He states that it is “a responsibility [of] anyone working with global development issues not to believe [that] the same technologies and methods we have developed over the past two centuries will, with some refinements, be enough to cope with future challenges”. It’s one thing to hope this, but he states quite baldly that “improvements have lately not managed to keep pace with the total population growth”. Faith versus fact.

The author also states that our understanding of the impact of climate change on water resources for growing food is limited. He hopes that “if we strengthen capacity to deal with current [climactic] variability, through improved water management and investments in infrastructure and adaptive physical planning, humanity will clearly be better prepared to deal with climate change by 2050.” Of course we will be better prepared, but do we know how to make these changes to an extent that will enable us to feed ten billion in a world that warms by 2°C or 4°C? He doesn’t say.

In an honest paper that repeatedly stresses the complexity of feeding the global population, Kuylenstierna also pays no attention to whether the population could be stabilised sooner rather than later. If, as reference 2 suggests, this could deliver 16 to 19 per cent of the global emissions reductions we require in a socially just way, it’s a critical oversight on the part of Kuylenstierna.

8 – What does George Monbiot say?

Monbiot has written some very strong articles on this subject, and most of Sebastian’s references are also found in Monbiot’s articles from the past four years or so.  Monbiot’s main theme is attacking “post-reproductive wealthy white men” whose “sole purpose” is to raise population as an issue in order to distract from their own impacts, best argued in this article from September 2009.

However, he doesn’t argue the same case that has been made by Sebastian and others in recent party debates. In fact, Monbiot’s argument pretty much reflects the Green Party’s position, as I’ll show in the last section of this blog.

In that article from 2009, he proposes that we adapt “the old formula taught to all students of development – that total impact equals population times affluence times technology (I=PAT)”. It is wrong, he says, it should be “I=CAT: consumers times affluence times technology” because “many of the world’s people use so little that they wouldn’t figure in this equation [and] are the ones who have most children”. But this is really just an adjustment of who we count in “population”, not a rejection that population is relevant at all.

As he wrote in April 2013, “I agreed that population is an element of the problem, but argued that consumption is rising much faster and – unlike the growth in the number of people – is showing no signs of levelling off”.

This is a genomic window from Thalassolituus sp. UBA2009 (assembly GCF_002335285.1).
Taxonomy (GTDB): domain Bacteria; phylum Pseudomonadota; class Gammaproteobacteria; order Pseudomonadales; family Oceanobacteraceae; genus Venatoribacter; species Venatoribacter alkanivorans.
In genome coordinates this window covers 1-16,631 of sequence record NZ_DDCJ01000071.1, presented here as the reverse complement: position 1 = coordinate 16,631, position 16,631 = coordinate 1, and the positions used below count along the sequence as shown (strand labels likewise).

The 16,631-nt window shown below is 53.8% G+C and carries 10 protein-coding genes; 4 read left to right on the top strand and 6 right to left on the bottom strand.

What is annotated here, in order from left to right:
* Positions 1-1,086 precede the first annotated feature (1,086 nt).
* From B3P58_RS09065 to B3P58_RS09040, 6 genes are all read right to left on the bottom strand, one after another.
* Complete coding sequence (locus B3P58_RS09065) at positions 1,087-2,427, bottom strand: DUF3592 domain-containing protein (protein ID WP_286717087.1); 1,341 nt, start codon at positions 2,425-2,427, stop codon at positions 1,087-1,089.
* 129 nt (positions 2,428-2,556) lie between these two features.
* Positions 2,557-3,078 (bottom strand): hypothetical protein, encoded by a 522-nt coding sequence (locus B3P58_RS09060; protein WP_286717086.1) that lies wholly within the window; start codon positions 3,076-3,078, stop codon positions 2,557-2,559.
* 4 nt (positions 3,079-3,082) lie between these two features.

Following his reading of the report that I covered in section 2, he wrote, in October 2011 that the relatively smaller contribution made to climate change and other environmental problems by population stabilisation should make it the junior partner in this debate. His concern is with the wealthy and powerful trying to use population as a distraction to avoid policies that address their own impacts, not with it being raised at all. In his 2011 article he saysthis should not prevent us from strongly supporting the policies which will cause population to peak sooner rather than later. Sex education, the report shows, is crucial, so is access to contraception and the recognition of women’s rights and improvement in their social status. All these have been important factors in the demographic transition the world has seen so far.”

In his 2013 article, he points out that wealthy people commonly emphasise things like “recycling and population” in order “not to see the clash between protecting the environment and rising consumption”. They are probably raising a red herrings – a kind of informal fallacy where one attempts to change the topic of debate to save one’s skin. It can also be less conscious. I have often come across the sort of people who mention recycling and their veg box while leaning on their 4×4 about to go on their third foreign holiday of the year. Their hypocrisy (or inconsistency) doesn’t make veg boxes or recycling wrong or pointless. In the same vein, hypocrites emphasising recycling and population doesn’t logically make those issues wrong or irrelevant.

A more general comment on “peer-reviewed science”

Credit for this point really goes to Andy Chyba from Bridgend Green Party. Sebastian made much of his references to peer reviewed science during the debate at the Green Party conference. In a later email he tried to suggest an equivalence between his reading of the literature and the Intergovernmental Panel on Climate Change‘s work on climate science. This shows a confusion on two points.